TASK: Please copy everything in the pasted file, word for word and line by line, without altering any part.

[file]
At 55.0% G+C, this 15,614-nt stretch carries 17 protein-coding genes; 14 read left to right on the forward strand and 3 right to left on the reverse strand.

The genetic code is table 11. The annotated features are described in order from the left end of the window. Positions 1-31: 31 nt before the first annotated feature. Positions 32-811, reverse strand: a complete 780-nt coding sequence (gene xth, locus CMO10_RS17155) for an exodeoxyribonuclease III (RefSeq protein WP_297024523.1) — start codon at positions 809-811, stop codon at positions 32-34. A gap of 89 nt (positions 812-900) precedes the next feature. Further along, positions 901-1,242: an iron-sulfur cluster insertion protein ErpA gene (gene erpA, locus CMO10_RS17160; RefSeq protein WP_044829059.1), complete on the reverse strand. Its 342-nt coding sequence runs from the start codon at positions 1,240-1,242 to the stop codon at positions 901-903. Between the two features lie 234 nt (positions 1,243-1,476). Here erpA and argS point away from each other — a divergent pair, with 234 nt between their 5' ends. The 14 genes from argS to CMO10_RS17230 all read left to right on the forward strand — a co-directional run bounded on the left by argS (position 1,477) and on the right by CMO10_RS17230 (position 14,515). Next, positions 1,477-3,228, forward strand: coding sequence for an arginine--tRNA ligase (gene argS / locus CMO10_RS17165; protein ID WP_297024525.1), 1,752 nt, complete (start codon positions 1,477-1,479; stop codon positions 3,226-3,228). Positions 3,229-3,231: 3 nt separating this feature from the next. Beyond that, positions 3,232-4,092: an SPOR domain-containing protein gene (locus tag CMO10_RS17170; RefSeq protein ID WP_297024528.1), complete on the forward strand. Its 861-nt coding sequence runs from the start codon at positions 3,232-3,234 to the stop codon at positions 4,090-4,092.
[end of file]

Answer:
At 55.0% G+C, this 15,614-nt stretch carries 17 protein-coding genes; 14 read left to right on the forward strand and 3 right to left on the reverse strand.

The genetic code is table 11. The annotated features are described in order from the left end of the window. Positions 1-31: 31 nt before the first annotated feature. Positions 32-811, reverse strand: a complete 780-nt coding sequence (gene xth, locus CMO10_RS17155) for an exodeoxyribonuclease III (RefSeq protein WP_297024523.1) — start codon at positions 809-811, stop codon at positions 32-34. A gap of 89 nt (positions 812-900) precedes the next feature. Further along, positions 901-1,242: an iron-sulfur cluster insertion protein ErpA gene (gene erpA, locus CMO10_RS17160; RefSeq protein WP_044829059.1), complete on the reverse strand. Its 342-nt coding sequence runs from the start codon at positions 1,240-1,242 to the stop codon at positions 901-903. Between the two features lie 234 nt (positions 1,243-1,476). Here erpA and argS point away from each other — a divergent pair, with 234 nt between their 5' ends. The 14 genes from argS to CMO10_RS17230 all read left to right on the forward strand — a co-directional run bounded on the left by argS (position 1,477) and on the right by CMO10_RS17230 (position 14,515). Next, positions 1,477-3,228, forward strand: coding sequence for an arginine--tRNA ligase (gene argS / locus CMO10_RS17165; protein ID WP_297024525.1), 1,752 nt, complete (start codon positions 1,477-1,479; stop codon positions 3,226-3,228). Positions 3,229-3,231: 3 nt separating this feature from the next. Beyond that, positions 3,232-4,092: an SPOR domain-containing protein gene (locus tag CMO10_RS17170; RefSeq protein ID WP_297024528.1), complete on the forward strand. Its 861-nt coding sequence runs from the start codon at positions 3,232-3,234 to the stop codon at positions 4,090-4,092.